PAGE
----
Settlement did not occur on July 1, 1971, and the Wells concede that they did not make the additional $2,000 payment provided for in the supplemental agreement. The Wells remained in the property as tenants. During the period of tenancy, the rent payments fell into arrears. In their affidavit, the Midgleys aver that deposit money was applied to the rent arrearages by agreement of the parties, and the Wells do not deny this allegation. In 1976, the Wells moved to California for what they expected to be a brief period, and granted the Midgleys power of attorney to draw upon retirement checks deposited in the Wells' bank account to keep the rent current. On September 13, 1977, the Midgleys wrote to the Wells, stating that the agreement of sale between the parties had terminated because of failure to make settlement, and stating that the deposit money paid toward the purchase had been credited against back rent. On October 11, 1977, the Wells responded through counsel, contending that the sales agreement was still in force, and that they were the equitable owners of the property. On June 28, 1978, the Midgleys wrote to the Wells giving notice of intent to terminate the lease, and on that same date sent a separate letter stating again that the agreement of sale had terminated, and that the deposit money had been credited against rent. On July 20, 1978, the Wells again responded through counsel, and reasserted their right to the property. The *927 Wells have remained in California, and the Midgleys have refused to permit adult children of the Wells to occupy the property. Counsel for the Wells has offered to make settlement, but the Midgleys have refused on the ground that the agreement of sale expired.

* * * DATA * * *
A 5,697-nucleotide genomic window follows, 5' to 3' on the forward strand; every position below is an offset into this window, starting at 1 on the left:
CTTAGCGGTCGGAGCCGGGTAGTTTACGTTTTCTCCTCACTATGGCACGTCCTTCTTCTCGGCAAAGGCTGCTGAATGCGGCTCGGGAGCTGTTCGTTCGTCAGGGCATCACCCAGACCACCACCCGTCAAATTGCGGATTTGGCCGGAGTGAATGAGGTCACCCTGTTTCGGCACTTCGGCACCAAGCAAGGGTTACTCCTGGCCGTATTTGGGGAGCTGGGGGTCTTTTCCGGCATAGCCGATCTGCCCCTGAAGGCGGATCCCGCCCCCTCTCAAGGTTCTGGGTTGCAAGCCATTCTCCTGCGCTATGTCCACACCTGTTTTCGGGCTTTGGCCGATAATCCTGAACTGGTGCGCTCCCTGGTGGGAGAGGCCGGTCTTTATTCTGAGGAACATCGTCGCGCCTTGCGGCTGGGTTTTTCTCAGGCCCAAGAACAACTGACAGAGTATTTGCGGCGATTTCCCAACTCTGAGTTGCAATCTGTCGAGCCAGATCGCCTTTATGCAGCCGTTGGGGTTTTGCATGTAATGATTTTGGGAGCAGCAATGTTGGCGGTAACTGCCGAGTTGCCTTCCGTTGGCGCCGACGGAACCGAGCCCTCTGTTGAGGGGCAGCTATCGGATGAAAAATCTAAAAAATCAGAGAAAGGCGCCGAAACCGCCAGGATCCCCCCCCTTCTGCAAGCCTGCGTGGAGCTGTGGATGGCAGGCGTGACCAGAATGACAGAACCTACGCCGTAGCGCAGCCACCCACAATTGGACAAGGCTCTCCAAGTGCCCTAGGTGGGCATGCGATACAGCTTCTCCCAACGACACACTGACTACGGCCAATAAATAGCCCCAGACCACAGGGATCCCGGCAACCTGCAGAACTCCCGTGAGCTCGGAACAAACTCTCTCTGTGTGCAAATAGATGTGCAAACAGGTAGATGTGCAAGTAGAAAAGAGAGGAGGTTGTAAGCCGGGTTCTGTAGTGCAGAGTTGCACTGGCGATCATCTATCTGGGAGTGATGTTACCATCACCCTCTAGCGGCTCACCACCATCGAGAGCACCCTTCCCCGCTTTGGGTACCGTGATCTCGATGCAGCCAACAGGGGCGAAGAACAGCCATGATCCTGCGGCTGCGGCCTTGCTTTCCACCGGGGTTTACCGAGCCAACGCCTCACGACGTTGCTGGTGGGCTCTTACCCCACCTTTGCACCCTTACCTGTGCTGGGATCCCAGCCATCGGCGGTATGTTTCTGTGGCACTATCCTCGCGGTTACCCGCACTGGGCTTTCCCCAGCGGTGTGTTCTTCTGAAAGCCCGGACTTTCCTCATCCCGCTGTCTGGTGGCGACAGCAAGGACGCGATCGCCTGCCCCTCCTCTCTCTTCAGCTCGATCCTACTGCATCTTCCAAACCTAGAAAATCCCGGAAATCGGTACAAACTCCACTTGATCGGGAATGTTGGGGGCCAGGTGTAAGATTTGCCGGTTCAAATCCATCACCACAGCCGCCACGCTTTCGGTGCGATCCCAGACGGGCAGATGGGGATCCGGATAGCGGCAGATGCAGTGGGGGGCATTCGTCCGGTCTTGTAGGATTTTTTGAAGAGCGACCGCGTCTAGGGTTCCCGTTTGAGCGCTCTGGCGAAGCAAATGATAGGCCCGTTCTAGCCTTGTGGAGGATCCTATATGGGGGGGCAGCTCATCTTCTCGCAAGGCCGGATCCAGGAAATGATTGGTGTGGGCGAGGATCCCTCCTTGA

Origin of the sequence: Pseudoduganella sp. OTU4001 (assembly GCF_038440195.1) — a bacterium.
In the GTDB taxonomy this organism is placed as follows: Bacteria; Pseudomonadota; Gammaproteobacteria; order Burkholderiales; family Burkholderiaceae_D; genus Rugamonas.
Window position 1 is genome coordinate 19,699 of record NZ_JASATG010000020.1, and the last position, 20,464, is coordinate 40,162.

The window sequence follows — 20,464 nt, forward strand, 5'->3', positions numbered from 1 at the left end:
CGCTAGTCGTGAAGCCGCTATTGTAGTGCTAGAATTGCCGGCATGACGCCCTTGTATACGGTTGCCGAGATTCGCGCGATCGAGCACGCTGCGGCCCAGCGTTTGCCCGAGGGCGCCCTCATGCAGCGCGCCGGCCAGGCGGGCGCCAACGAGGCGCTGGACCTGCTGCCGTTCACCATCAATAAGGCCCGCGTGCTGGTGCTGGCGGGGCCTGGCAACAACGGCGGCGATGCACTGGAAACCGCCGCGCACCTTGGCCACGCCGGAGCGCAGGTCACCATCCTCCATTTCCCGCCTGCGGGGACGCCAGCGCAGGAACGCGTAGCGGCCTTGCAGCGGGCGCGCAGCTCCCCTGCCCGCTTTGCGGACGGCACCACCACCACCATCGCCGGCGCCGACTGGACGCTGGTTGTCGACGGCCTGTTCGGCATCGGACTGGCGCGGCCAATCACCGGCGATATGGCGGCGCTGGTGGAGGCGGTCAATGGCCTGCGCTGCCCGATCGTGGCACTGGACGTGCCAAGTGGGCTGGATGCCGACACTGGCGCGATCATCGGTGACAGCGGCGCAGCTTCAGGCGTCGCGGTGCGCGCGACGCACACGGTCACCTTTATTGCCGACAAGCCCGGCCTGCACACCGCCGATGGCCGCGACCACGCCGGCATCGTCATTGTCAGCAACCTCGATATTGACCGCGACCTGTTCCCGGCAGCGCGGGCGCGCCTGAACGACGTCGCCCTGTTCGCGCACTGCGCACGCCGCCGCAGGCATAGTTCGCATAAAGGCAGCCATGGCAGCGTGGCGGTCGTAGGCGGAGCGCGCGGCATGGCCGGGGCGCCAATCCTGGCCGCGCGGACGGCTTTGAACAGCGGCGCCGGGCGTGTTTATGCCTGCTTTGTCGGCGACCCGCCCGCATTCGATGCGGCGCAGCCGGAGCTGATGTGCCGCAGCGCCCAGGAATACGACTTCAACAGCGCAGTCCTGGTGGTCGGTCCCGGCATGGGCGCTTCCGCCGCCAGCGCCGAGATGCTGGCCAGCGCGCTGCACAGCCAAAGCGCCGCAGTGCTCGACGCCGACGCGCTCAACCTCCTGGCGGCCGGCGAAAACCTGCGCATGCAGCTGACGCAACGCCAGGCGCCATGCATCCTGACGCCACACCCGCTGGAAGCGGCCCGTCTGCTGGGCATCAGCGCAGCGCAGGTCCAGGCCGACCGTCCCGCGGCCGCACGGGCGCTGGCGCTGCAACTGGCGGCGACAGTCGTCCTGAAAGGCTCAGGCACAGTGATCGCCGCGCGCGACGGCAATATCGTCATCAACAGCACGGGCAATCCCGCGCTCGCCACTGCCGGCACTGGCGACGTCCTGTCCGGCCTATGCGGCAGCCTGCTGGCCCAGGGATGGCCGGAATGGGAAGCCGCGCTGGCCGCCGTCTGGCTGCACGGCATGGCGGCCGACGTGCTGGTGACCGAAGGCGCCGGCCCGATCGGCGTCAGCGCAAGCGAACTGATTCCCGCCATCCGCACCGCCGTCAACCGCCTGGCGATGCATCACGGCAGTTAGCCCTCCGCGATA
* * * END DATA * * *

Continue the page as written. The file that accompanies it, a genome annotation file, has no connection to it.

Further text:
A district court has jurisdiction in a condemnation proceeding brought by the United States to fix the amount of compensation to be awarded, and to apportion the award among the various claimants. This "necessarily includes the power to determine who among competing claimants owns the condemned land." United States v. 1,629.6 Acres of Land, County of Sussex, State of Delaware, 503 F.2d 764 (3d Cir. 1974). Competing claims have been asserted in the instant case, and the government has by filing its motion requested that I decide which claimant has the superior right.